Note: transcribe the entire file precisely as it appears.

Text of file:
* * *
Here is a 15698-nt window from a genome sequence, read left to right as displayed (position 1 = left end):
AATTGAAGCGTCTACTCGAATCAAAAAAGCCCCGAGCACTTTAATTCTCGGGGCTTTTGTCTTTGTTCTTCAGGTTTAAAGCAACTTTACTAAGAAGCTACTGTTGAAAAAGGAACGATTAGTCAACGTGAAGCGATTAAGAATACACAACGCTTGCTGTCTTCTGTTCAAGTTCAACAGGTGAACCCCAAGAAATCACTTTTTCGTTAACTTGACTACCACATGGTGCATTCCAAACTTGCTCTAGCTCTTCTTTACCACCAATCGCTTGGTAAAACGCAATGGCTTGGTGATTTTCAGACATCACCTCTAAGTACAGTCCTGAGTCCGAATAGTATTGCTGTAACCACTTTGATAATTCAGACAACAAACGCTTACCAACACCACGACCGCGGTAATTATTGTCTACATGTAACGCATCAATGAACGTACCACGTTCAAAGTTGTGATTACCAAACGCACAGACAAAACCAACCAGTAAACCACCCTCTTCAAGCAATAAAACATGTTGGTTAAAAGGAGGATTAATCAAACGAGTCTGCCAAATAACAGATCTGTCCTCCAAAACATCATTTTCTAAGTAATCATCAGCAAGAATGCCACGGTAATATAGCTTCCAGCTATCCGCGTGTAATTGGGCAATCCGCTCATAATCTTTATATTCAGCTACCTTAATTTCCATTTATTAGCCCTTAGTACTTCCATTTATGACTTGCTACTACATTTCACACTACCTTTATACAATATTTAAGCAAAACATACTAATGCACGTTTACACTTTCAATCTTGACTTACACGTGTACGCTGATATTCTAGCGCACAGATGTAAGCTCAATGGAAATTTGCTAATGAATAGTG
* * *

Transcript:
Here is a 15698-nt window from a genome sequence, read left to right as displayed (position 1 = left end):
AATTGAAGCGTCTACTCGAATCAAAAAAGCCCCGAGCACTTTAATTCTCGGGGCTTTTGTCTTTGTTCTTCAGGTTTAAAGCAACTTTACTAAGAAGCTACTGTTGAAAAAGGAACGATTAGTCAACGTGAAGCGATTAAGAATACACAACGCTTGCTGTCTTCTGTTCAAGTTCAACAGGTGAACCCCAAGAAATCACTTTTTCGTTAACTTGACTACCACATGGTGCATTCCAAACTTGCTCTAGCTCTTCTTTACCACCAATCGCTTGGTAAAACGCAATGGCTTGGTGATTTTCAGACATCACCTCTAAGTACAGTCCTGAGTCCGAATAGTATTGCTGTAACCACTTTGATAATTCAGACAACAAACGCTTACCAACACCACGACCGCGGTAATTATTGTCTACATGTAACGCATCAATGAACGTACCACGTTCAAAGTTGTGATTACCAAACGCACAGACAAAACCAACCAGTAAACCACCCTCTTCAAGCAATAAAACATGTTGGTTAAAAGGAGGATTAATCAAACGAGTCTGCCAAATAACAGATCTGTCCTCCAAAACATCATTTTCTAAGTAATCATCAGCAAGAATGCCACGGTAATATAGCTTCCAGCTATCCGCGTGTAATTGGGCAATCCGCTCATAATCTTTATATTCAGCTACCTTAATTTCCATTTATTAGCCCTTAGTACTTCCATTTATGACTTGCTACTACATTTCACACTACCTTTATACAATATTTAAGCAAAACATACTAATGCACGTTTACACTTTCAATCTTGACTTACACGTGTACGCTGATATTCTAGCGCACAGATGTAAGCTCAATGGAAATTTGCTAATGAATAGTG